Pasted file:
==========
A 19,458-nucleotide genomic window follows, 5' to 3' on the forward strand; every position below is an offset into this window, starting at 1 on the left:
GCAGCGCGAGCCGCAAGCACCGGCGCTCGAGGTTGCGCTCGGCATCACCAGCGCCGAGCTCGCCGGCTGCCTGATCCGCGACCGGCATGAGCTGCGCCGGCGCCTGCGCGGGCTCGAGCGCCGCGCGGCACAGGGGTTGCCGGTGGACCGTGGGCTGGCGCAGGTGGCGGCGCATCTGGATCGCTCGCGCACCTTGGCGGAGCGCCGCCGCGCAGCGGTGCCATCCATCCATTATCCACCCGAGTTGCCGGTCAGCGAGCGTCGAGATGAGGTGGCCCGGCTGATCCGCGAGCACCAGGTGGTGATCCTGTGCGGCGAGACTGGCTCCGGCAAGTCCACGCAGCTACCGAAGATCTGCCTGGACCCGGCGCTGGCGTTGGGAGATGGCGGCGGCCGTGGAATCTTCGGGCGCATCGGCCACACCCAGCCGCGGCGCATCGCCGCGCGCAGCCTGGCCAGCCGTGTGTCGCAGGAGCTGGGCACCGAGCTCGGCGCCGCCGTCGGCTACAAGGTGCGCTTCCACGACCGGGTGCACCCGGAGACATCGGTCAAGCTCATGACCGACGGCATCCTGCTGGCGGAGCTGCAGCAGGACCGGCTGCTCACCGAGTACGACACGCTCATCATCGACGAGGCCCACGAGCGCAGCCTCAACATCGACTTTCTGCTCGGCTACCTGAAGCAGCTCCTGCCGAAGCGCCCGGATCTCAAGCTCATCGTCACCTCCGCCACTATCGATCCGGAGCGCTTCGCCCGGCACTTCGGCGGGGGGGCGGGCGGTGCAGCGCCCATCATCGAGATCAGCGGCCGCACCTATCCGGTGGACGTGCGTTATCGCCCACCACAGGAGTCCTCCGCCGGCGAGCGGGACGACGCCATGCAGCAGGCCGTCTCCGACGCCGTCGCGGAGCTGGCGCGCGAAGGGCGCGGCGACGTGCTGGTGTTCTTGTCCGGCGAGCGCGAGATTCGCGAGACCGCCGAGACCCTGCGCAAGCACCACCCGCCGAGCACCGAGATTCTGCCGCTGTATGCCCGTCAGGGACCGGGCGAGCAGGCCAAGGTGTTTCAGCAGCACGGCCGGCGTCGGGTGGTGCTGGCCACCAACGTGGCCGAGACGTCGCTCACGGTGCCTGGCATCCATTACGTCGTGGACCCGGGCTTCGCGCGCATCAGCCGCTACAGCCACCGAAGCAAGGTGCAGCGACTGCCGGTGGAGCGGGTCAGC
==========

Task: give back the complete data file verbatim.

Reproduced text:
A 19,458-nucleotide genomic window follows, 5' to 3' on the forward strand; every position below is an offset into this window, starting at 1 on the left:
GCAGCGCGAGCCGCAAGCACCGGCGCTCGAGGTTGCGCTCGGCATCACCAGCGCCGAGCTCGCCGGCTGCCTGATCCGCGACCGGCATGAGCTGCGCCGGCGCCTGCGCGGGCTCGAGCGCCGCGCGGCACAGGGGTTGCCGGTGGACCGTGGGCTGGCGCAGGTGGCGGCGCATCTGGATCGCTCGCGCACCTTGGCGGAGCGCCGCCGCGCAGCGGTGCCATCCATCCATTATCCACCCGAGTTGCCGGTCAGCGAGCGTCGAGATGAGGTGGCCCGGCTGATCCGCGAGCACCAGGTGGTGATCCTGTGCGGCGAGACTGGCTCCGGCAAGTCCACGCAGCTACCGAAGATCTGCCTGGACCCGGCGCTGGCGTTGGGAGATGGCGGCGGCCGTGGAATCTTCGGGCGCATCGGCCACACCCAGCCGCGGCGCATCGCCGCGCGCAGCCTGGCCAGCCGTGTGTCGCAGGAGCTGGGCACCGAGCTCGGCGCCGCCGTCGGCTACAAGGTGCGCTTCCACGACCGGGTGCACCCGGAGACATCGGTCAAGCTCATGACCGACGGCATCCTGCTGGCGGAGCTGCAGCAGGACCGGCTGCTCACCGAGTACGACACGCTCATCATCGACGAGGCCCACGAGCGCAGCCTCAACATCGACTTTCTGCTCGGCTACCTGAAGCAGCTCCTGCCGAAGCGCCCGGATCTCAAGCTCATCGTCACCTCCGCCACTATCGATCCGGAGCGCTTCGCCCGGCACTTCGGCGGGGGGGCGGGCGGTGCAGCGCCCATCATCGAGATCAGCGGCCGCACCTATCCGGTGGACGTGCGTTATCGCCCACCACAGGAGTCCTCCGCCGGCGAGCGGGACGACGCCATGCAGCAGGCCGTCTCCGACGCCGTCGCGGAGCTGGCGCGCGAAGGGCGCGGCGACGTGCTGGTGTTCTTGTCCGGCGAGCGCGAGATTCGCGAGACCGCCGAGACCCTGCGCAAGCACCACCCGCCGAGCACCGAGATTCTGCCGCTGTATGCCCGTCAGGGACCGGGCGAGCAGGCCAAGGTGTTTCAGCAGCACGGCCGGCGTCGGGTGGTGCTGGCCACCAACGTGGCCGAGACGTCGCTCACGGTGCCTGGCATCCATTACGTCGTGGACCCGGGCTTCGCGCGCATCAGCCGCTACAGCCACCGAAGCAAGGTGCAGCGACTGCCGGTGGAGCGGGTCAGC